Any time it gets really cold like this I think about different times in my childhood that it would freeze. It was about as close as we ever got to a "snow day" here in Southeast Texas. From my non-meteorological understanding, our humid state prevents it from snowing much, even when we do get a snap of cold pushed down from the North. So, in essence, what we end up having is beautiful, Spring-like weather that comes as naturally as a New England fall, followed by rain and a cold-front that freezes the rain. What you end up with is beautiful greenery encased in ice. Flowers that were tricked into believing that Spring was here, blossom only to be trapped by a thin sheet of glass. It's really pretty amazing and I imagine a circumstance that is unique to few parts of the world.
The unusually warm January days notwithstanding, as a child you see kids on TV playing in the snow, making snowmen and sledding down hills. Even if it does snow, we'd have no hill on which to sled, so that one's kind of a double whammy. You become a little jealous and even swear that you wouldn't mind having to shovel a little snow if it meant that you'd have the ability to make snowballs suitable for pelting your brother in the face.
But, on days like this one, when the temperature outside reaches the once a year low of 34 degrees, icicles hang from the eves of buildings like fruit, ready to be plucked from a tree. Only, very early on, I was warned by my mother that these seemingly tasty treats are actually filled with bird poo and should not be treated as nature's freezer pops. The puddles in front of the drive way would glaze over with ice the way that a pitcher of tea does in the refrigerator when it isn't drank soon enough and is stored near the back. Sometimes it would freeze long enough for these small patches of water to completely turn to ice and we would have ourselves our very own 2 by 5 foot ice rink in front of the drive way. Nevermind that we didn't own skates because tennis shoes were perfectly sufficient for sliding across a 5 foot plane of ice before halting abruptly on the cement, only to quickly regain your footing, lest you plummet head-first onto the pavement, or better yet, the next stretch of drain-water-ice.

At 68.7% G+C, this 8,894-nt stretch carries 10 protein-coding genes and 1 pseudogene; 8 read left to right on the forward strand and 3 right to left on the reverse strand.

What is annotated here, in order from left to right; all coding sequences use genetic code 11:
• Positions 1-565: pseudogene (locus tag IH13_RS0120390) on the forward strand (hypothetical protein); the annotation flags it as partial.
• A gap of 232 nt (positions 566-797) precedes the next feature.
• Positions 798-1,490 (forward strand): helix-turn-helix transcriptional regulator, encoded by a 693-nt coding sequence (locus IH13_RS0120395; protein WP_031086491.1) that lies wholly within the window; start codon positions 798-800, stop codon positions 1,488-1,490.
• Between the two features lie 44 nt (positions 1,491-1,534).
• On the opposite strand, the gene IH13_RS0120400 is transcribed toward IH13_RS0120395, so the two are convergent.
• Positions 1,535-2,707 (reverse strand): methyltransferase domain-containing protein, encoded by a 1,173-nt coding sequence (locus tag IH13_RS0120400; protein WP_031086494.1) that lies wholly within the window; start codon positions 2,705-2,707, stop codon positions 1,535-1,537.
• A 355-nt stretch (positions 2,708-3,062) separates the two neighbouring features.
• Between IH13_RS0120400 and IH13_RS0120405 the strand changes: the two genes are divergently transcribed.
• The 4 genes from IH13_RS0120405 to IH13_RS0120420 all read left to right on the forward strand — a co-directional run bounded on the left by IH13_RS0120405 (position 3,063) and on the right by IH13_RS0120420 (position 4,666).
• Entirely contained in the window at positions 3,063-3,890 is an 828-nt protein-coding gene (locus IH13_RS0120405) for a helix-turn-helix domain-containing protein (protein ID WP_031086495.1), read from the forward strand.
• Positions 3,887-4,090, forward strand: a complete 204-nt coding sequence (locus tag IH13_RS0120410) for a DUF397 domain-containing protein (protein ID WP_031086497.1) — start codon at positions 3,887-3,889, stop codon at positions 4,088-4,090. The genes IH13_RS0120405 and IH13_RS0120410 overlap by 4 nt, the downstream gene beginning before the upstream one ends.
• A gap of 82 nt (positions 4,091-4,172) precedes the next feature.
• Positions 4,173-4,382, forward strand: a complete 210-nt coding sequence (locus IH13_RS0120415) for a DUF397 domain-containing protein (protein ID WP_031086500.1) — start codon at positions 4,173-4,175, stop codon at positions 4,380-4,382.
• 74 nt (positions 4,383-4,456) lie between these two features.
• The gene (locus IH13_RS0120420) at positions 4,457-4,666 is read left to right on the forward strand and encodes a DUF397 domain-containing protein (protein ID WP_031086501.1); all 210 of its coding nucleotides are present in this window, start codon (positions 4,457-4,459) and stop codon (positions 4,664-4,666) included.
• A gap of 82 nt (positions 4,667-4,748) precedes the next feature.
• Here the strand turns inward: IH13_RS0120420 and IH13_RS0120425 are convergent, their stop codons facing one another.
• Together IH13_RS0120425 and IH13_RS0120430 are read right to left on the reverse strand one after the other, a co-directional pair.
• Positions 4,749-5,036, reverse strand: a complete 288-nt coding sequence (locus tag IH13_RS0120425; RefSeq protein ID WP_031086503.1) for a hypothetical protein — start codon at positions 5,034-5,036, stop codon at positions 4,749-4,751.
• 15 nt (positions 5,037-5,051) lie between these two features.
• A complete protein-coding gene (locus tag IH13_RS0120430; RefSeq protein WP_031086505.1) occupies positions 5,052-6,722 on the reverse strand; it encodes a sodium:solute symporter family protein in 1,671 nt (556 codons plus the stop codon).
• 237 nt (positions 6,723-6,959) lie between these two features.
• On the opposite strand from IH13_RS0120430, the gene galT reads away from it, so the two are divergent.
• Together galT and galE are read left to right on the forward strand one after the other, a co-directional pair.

The most fun, however, came when the ice would soften and a slushy-like substance could be formed. It was as close to snow as we ever experienced, and, despite it's sub-standard quality, it was all we needed. That brown, icey, substance, littered with bits of grass and gravel would become snowballs of mass detruction. Our battles turned to chemical warfare as snowballs laced with whatever diseases resided in the puddles and ditches of the neighborhood were tossed about, entangling in hair, wounds, clothes and any bodily oriface that would recieve them. It's a wonder none of us contracted some rare disease or unknown mutation.
Our snowmen were great, as well. The best that we were ever able to muster was, essentially a one foot tall mound of dirty slug with rocks for eyes that more resembled Jabba the Hut than Frosty. At this time in my life (I was probably in my later elementary years) I was constantly being made aware of the reality of life, and how real life almost never resembled the movies. Or, as is the case with our "Jabba the Snowman," I formed the impression that TV and movies presented only the most ideal of situations and that no one actually ever made the perfect snowman with the stereotypical tapered torsoe and perfectly round head. It seemed so unfathomable that any other place could actually get colder than it was, and that anywhere else in the world could actually make a better snowman. I was always one to believe that if someone else could do something, so could I. The later disappointment of realising that life is geographically unfair was akin to my mother telling me at the barber shop that my hair "just wouldn't do that." My mom broke this news as I pointed to the 50's greaser guy in the hair style book while waiting for a haircut. He was dressed in a leather jacket combing through a dark pompodore, looking very Fonziesque (I was a big Happy Days fan) and I figured that picking out a haircut was like skimming through a Sears catalogue. All I had to do was point to what I wanted and the stylist could deliver. Why couldn't I look like Fonzie with thin, straight, whispy blonde hair. It didn't make any sense to me.
And, it didn't make to me that kids in Ohio could build a proper snowman and I was burdened with an ice-turn-slush mixture that was as pliant as the bottom of a snowcone. The one time it did snow as a kid I remember being so disappointed because as soon as I'd gathered enough snow in my hand to form a decent snowball I'd hit the grass and was pulling up the green, green grass beneath. I'm sure it's odd to dig to the bottom of snow and find lush vegetation. Not that I'd know any different.